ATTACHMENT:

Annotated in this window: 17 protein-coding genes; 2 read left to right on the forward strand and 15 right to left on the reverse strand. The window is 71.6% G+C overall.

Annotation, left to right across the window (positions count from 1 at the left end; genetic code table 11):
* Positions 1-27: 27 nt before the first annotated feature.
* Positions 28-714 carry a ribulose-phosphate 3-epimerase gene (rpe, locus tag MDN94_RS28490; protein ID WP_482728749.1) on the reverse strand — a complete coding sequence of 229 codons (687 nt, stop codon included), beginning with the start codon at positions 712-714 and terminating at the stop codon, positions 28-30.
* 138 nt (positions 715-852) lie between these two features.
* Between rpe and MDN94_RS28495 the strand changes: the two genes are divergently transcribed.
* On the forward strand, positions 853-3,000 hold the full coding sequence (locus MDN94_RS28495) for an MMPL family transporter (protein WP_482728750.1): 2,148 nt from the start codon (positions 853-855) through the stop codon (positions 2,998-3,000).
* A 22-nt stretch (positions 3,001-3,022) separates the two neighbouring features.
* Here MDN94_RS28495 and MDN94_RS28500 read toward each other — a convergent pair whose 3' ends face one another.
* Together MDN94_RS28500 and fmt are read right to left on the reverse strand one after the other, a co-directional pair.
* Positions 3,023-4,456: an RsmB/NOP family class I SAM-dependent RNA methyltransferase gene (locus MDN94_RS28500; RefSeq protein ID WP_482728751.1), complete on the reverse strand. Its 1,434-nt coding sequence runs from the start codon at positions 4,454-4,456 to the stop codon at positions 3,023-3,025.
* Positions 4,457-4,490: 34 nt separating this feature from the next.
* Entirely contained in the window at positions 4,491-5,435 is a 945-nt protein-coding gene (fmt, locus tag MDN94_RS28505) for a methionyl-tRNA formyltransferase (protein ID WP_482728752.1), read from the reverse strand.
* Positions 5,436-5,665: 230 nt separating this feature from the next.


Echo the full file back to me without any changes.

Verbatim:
Annotated in this window: 17 protein-coding genes; 2 read left to right on the forward strand and 15 right to left on the reverse strand. The window is 71.6% G+C overall.

Annotation, left to right across the window (positions count from 1 at the left end; genetic code table 11):
* Positions 1-27: 27 nt before the first annotated feature.
* Positions 28-714 carry a ribulose-phosphate 3-epimerase gene (rpe, locus tag MDN94_RS28490; protein ID WP_482728749.1) on the reverse strand — a complete coding sequence of 229 codons (687 nt, stop codon included), beginning with the start codon at positions 712-714 and terminating at the stop codon, positions 28-30.
* 138 nt (positions 715-852) lie between these two features.
* Between rpe and MDN94_RS28495 the strand changes: the two genes are divergently transcribed.
* On the forward strand, positions 853-3,000 hold the full coding sequence (locus MDN94_RS28495) for an MMPL family transporter (protein WP_482728750.1): 2,148 nt from the start codon (positions 853-855) through the stop codon (positions 2,998-3,000).
* A 22-nt stretch (positions 3,001-3,022) separates the two neighbouring features.
* Here MDN94_RS28495 and MDN94_RS28500 read toward each other — a convergent pair whose 3' ends face one another.
* Together MDN94_RS28500 and fmt are read right to left on the reverse strand one after the other, a co-directional pair.
* Positions 3,023-4,456: an RsmB/NOP family class I SAM-dependent RNA methyltransferase gene (locus MDN94_RS28500; RefSeq protein ID WP_482728751.1), complete on the reverse strand. Its 1,434-nt coding sequence runs from the start codon at positions 4,454-4,456 to the stop codon at positions 3,023-3,025.
* Positions 4,457-4,490: 34 nt separating this feature from the next.
* Entirely contained in the window at positions 4,491-5,435 is a 945-nt protein-coding gene (fmt, locus tag MDN94_RS28505) for a methionyl-tRNA formyltransferase (protein ID WP_482728752.1), read from the reverse strand.
* Positions 5,436-5,665: 230 nt separating this feature from the next.